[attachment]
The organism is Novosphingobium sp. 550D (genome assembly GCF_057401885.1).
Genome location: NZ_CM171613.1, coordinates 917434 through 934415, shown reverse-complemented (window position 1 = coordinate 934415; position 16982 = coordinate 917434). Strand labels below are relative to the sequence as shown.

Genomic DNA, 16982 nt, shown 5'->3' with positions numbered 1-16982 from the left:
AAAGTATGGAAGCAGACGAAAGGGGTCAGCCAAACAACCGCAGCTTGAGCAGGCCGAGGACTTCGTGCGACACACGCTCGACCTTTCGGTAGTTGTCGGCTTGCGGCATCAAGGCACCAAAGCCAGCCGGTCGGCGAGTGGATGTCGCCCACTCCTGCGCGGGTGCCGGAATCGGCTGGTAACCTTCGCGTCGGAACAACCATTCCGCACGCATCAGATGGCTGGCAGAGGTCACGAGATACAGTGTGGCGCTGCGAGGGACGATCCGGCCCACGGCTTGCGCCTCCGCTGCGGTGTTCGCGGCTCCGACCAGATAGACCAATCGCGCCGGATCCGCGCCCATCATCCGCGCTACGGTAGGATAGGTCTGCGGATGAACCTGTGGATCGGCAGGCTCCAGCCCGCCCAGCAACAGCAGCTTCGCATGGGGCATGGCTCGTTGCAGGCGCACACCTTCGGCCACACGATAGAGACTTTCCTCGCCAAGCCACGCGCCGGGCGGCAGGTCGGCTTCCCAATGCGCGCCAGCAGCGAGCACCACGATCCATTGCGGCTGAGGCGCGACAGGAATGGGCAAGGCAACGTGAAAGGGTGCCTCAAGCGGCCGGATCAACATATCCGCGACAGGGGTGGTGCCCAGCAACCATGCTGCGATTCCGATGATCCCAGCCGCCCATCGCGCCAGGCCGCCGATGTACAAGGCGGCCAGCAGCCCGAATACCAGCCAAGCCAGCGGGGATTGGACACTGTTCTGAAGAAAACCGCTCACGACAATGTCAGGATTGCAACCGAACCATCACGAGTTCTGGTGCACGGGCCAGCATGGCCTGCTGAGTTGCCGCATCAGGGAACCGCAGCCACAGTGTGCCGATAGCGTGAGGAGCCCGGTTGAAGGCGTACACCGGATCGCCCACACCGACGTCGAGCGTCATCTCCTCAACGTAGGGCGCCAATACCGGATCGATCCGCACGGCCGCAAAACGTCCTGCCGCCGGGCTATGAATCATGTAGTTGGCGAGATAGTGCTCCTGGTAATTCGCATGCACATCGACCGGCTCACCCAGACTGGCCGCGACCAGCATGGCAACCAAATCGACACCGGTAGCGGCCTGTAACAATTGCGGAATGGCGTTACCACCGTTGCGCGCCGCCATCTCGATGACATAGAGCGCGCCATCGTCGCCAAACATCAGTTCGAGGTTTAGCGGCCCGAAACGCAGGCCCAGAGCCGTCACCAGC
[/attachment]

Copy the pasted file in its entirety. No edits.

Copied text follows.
The organism is Novosphingobium sp. 550D (genome assembly GCF_057401885.1).
Genome location: NZ_CM171613.1, coordinates 917434 through 934415, shown reverse-complemented (window position 1 = coordinate 934415; position 16982 = coordinate 917434). Strand labels below are relative to the sequence as shown.

Genomic DNA, 16982 nt, shown 5'->3' with positions numbered 1-16982 from the left:
AAAGTATGGAAGCAGACGAAAGGGGTCAGCCAAACAACCGCAGCTTGAGCAGGCCGAGGACTTCGTGCGACACACGCTCGACCTTTCGGTAGTTGTCGGCTTGCGGCATCAAGGCACCAAAGCCAGCCGGTCGGCGAGTGGATGTCGCCCACTCCTGCGCGGGTGCCGGAATCGGCTGGTAACCTTCGCGTCGGAACAACCATTCCGCACGCATCAGATGGCTGGCAGAGGTCACGAGATACAGTGTGGCGCTGCGAGGGACGATCCGGCCCACGGCTTGCGCCTCCGCTGCGGTGTTCGCGGCTCCGACCAGATAGACCAATCGCGCCGGATCCGCGCCCATCATCCGCGCTACGGTAGGATAGGTCTGCGGATGAACCTGTGGATCGGCAGGCTCCAGCCCGCCCAGCAACAGCAGCTTCGCATGGGGCATGGCTCGTTGCAGGCGCACACCTTCGGCCACACGATAGAGACTTTCCTCGCCAAGCCACGCGCCGGGCGGCAGGTCGGCTTCCCAATGCGCGCCAGCAGCGAGCACCACGATCCATTGCGGCTGAGGCGCGACAGGAATGGGCAAGGCAACGTGAAAGGGTGCCTCAAGCGGCCGGATCAACATATCCGCGACAGGGGTGGTGCCCAGCAACCATGCTGCGATTCCGATGATCCCAGCCGCCCATCGCGCCAGGCCGCCGATGTACAAGGCGGCCAGCAGCCCGAATACCAGCCAAGCCAGCGGGGATTGGACACTGTTCTGAAGAAAACCGCTCACGACAATGTCAGGATTGCAACCGAACCATCACGAGTTCTGGTGCACGGGCCAGCATGGCCTGCTGAGTTGCCGCATCAGGGAACCGCAGCCACAGTGTGCCGATAGCGTGAGGAGCCCGGTTGAAGGCGTACACCGGATCGCCCACACCGACGTCGAGCGTCATCTCCTCAACGTAGGGCGCCAATACCGGATCGATCCGCACGGCCGCAAAACGTCCTGCCGCCGGGCTATGAATCATGTAGTTGGCGAGATAGTGCTCCTGGTAATTCGCATGCACATCGACCGGCTCACCCAGACTGGCCGCGACCAGCATGGCAACCAAATCGACACCGGTAGCGGCCTGTAACAATTGCGGAATGGCGTTACCACCGTTGCGCGCCGCCATCTCGATGACATAGAGCGCGCCATCGTCGCCAAACATCAGTTCGAGGTTTAGCGGCCCGAAACGCAGGCCCAGAGCCGTCACCAGC